Johann Koehnken

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Johann Koehnken (born September 14, 1819 – 1897) was an American organ builder in Cincinnati, Ohio who worked under Matthias Schwab (1808-1862) and with Gallus Grimm (1827-1897). Their organs remain in use (with restoration work) at the Isaac M. Wise Temple (formerly Plum Street Temple) and other locations.

Much of Matthias Schwab's personal life remains a mystery. He arrived in Cincinnati in 1831 and in 1860 he apparently relinquished ownership of his factory at Sycamore and Schiller to Johann Heinrich Koehnken who was assisted by Gallus Grimm.

Koehnken was born on a farm in Altenbuhlstedt in the Lower Saxony area of Germany (not far from Bremen) and was apprenticed to a cabinetmaker.[1] He worked as a cabinet maker for two years in Germany and two more in Wheeling before coming to Cincinnati in 1839.[2] He "found his way to the door of Matthias Schwab", who had trained as an organ builder in Germany and operated a "highly regarded organ works in the fast-growing river town of Cincinnati." [1]

When Schwab retired in 1860, Koehnken and Grimm, a German-trained organ builder, continued the tradition[1] and the firm became Koehnken and Company. Grimm partnered with Koehnken from 1875 and the firm became Koehnken & Grimm.[2] They worked together for twenty-one years until Koehnken retired in 1896.[1] In 1897 both Koehnken and Grimm died.[1]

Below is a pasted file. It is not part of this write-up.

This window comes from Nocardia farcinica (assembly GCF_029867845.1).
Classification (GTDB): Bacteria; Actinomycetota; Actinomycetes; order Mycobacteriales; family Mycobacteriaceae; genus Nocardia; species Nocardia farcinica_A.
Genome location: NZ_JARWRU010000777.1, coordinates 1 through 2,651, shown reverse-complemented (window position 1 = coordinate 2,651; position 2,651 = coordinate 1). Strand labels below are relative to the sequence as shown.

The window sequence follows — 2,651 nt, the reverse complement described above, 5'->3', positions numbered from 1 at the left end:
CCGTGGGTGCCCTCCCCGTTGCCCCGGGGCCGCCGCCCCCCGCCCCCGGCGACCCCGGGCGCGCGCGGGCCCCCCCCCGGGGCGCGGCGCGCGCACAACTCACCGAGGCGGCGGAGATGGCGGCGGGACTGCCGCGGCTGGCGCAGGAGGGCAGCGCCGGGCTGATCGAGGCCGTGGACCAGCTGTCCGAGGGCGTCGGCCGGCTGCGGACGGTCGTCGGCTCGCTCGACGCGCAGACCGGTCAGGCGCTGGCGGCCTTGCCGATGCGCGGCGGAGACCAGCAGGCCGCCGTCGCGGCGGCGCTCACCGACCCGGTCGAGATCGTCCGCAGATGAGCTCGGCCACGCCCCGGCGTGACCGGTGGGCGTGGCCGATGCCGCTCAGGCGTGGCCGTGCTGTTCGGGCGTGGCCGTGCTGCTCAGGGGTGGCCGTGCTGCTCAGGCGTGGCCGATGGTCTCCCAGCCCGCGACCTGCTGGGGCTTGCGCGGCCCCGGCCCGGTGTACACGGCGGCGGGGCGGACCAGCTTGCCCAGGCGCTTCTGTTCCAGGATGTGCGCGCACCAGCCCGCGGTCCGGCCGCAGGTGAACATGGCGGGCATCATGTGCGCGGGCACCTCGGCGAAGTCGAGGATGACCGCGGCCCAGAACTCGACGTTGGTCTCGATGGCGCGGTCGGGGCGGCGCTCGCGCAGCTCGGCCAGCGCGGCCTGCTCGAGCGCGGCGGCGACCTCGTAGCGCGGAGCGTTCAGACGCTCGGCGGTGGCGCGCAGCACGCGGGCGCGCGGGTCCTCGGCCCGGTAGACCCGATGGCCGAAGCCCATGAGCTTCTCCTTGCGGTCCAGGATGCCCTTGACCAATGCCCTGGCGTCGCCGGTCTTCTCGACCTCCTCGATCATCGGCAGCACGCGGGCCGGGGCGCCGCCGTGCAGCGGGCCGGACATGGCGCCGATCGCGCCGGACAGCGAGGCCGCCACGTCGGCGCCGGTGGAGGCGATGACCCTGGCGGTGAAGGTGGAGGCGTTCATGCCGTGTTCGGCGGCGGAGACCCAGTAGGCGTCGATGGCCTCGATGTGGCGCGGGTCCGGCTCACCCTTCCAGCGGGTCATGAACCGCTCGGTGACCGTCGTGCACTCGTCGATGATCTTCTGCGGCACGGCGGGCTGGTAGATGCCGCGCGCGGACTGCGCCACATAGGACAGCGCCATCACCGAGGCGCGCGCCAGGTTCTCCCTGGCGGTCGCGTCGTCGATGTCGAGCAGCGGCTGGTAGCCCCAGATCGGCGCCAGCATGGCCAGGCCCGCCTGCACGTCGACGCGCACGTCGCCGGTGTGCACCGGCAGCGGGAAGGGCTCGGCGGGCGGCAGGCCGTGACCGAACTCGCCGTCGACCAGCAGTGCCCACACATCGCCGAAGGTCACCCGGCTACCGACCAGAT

Grimm started working at the shop in 1853,[2] having served as an apprentice to German organ builder Martin Braun for four years. The official name was changed to Koehnken & Grimm in 1876.


  • St. John Lutheran Church in Chehalis, Washington has a Koehnken and Grimm organ from 1895. It was relocated from St. Mary's Catholic Church in Shawnee, Ohio before that building was demolished.[3]
  • St. John's United Church of Christ in Madison, Indiana [4]
  • Isaac M. Wise Temple (formerly Plum Street Temple) in Cincinnati, Ohio has a Koehnken organ.
  • Holy Family Catholic Church. It was relocated from Our Lady of Perpetual Help in Sedamsville to Holy Family in Price Hill.

John Rimmer inherited the business?


  1. ^ a b c d e CD157 Thom Miles at Plum Street Temple, Cincinnati Arsis Audio
  2. ^ a b c Orpha Caroline Ochse The History of the Organ in the United States page 296
  3. ^
  4. ^ "the minister, August Meuller, and a committee went to Cincinnati and bought a Koehnken & Grimm organ with a hand pump for $1,000.00; it was put in operation just prior to Easter services in 1879. It replaced a "parlor pump organ" they had purchased in 1851 for $300.00. This was more likely a small pipe organ, but of it no more is known. The Koehnken & Grimm was originally hand-pumped and later equipped with a water motor (note photograph of the water valve above). Since the 1940s it has had a electric blower. At some point the swell shutters were relocated to the back of the swell box, and a solid plywood wall now fills the old opening, making the organ much softer than its builders intended." Organ history (Alan Miller Laufman, 1993 Organ Historical Society Handbook) Southern Indiana chapter of the American Guild Organists (Includes photos and sound samples)